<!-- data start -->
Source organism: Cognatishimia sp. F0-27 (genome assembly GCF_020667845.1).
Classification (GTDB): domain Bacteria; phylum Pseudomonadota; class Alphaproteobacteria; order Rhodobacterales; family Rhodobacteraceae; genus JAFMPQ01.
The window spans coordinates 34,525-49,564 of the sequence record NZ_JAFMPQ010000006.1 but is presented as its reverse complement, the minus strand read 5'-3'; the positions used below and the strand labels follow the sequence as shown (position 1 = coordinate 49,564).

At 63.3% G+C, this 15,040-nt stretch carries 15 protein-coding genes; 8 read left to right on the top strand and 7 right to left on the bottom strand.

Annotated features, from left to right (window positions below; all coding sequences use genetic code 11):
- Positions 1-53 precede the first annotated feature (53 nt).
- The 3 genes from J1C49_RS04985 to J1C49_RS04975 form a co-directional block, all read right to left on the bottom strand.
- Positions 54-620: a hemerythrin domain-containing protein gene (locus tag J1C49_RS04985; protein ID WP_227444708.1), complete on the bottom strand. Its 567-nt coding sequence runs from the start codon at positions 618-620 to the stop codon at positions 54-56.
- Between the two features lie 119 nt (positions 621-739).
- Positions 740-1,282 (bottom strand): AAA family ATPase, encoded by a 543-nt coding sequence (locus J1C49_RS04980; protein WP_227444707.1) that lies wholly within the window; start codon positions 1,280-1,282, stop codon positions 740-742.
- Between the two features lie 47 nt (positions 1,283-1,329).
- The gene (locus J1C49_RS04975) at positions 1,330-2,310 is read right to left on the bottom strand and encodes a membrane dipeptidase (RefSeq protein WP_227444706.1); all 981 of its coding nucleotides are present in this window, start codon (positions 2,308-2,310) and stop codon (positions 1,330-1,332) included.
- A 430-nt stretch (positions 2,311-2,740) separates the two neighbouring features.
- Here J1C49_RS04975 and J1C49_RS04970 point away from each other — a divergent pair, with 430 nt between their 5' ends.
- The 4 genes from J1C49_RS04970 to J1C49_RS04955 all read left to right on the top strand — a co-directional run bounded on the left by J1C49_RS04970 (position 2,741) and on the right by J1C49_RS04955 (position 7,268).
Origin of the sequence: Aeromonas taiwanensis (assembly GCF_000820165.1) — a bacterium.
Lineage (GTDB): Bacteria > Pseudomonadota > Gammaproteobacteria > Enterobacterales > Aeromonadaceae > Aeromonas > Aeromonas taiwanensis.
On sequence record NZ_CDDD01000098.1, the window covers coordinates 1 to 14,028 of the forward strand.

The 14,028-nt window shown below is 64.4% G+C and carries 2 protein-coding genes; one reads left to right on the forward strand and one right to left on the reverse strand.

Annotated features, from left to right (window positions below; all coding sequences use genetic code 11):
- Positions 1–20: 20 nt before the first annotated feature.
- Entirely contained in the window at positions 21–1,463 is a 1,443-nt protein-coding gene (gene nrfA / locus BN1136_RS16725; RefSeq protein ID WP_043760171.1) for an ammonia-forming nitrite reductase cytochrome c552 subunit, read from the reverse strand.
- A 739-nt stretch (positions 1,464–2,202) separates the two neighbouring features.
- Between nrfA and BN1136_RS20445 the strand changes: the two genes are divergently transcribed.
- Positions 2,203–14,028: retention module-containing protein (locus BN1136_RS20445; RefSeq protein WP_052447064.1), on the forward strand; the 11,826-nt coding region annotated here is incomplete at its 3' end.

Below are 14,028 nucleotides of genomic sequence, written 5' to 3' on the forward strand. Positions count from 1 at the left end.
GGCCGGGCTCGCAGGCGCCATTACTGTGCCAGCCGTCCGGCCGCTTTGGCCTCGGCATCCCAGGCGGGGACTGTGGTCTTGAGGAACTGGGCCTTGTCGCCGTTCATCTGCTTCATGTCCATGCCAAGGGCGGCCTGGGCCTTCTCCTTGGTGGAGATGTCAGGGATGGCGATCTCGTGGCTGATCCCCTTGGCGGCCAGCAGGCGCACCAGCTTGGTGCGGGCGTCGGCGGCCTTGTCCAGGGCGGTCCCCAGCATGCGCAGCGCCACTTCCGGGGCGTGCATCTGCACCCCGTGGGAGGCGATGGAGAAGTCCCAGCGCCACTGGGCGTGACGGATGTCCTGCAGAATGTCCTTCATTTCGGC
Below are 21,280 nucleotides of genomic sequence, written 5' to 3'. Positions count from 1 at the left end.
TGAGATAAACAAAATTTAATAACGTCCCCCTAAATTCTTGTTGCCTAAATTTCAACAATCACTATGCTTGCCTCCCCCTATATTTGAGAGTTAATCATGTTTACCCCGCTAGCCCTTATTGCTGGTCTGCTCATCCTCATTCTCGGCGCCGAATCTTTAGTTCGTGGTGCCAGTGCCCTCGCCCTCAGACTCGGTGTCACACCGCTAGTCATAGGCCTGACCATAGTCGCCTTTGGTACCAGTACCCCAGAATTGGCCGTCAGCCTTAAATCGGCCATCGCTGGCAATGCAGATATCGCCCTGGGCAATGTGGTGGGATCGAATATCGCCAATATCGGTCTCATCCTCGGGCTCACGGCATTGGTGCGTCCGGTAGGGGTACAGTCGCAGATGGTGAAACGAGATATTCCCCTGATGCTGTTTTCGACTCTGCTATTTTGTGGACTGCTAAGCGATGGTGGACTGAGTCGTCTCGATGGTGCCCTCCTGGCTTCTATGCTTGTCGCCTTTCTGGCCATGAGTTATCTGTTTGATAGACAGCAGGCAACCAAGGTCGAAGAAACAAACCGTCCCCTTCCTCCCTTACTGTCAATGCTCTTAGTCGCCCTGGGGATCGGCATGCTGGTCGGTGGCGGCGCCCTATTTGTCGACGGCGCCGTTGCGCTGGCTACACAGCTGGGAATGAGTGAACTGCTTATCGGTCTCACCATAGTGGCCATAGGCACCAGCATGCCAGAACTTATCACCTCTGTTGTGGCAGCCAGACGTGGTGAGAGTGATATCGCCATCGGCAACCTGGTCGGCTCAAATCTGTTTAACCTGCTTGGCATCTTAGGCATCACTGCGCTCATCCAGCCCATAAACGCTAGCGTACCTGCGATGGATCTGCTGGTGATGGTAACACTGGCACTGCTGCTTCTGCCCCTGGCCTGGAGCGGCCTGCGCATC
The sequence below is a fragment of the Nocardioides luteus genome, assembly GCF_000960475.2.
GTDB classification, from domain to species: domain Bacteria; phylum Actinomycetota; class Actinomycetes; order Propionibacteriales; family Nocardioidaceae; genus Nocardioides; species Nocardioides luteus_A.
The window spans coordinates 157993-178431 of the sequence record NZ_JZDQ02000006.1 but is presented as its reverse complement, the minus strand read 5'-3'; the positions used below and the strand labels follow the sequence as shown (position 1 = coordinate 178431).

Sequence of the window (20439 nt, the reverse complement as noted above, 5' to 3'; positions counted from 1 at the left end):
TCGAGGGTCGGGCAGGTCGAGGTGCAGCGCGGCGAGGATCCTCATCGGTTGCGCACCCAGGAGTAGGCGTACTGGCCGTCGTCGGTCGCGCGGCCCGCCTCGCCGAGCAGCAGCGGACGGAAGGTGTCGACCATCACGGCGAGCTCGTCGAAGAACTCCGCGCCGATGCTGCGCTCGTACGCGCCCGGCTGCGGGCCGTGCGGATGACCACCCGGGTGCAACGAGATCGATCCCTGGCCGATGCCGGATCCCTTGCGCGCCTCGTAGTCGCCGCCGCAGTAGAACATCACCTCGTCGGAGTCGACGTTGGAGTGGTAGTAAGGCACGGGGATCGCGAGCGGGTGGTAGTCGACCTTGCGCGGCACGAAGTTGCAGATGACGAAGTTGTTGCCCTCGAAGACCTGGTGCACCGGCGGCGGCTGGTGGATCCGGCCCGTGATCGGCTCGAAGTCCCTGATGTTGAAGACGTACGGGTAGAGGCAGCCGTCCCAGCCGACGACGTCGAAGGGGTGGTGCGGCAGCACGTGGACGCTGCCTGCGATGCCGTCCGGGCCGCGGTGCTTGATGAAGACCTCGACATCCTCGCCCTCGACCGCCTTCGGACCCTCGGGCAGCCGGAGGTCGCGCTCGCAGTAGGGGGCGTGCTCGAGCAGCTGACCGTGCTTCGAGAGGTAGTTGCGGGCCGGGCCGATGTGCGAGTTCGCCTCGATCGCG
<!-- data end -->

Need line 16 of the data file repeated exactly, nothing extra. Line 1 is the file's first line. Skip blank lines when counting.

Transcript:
Origin of the sequence: Aeromonas taiwanensis (assembly GCF_000820165.1) — a bacterium.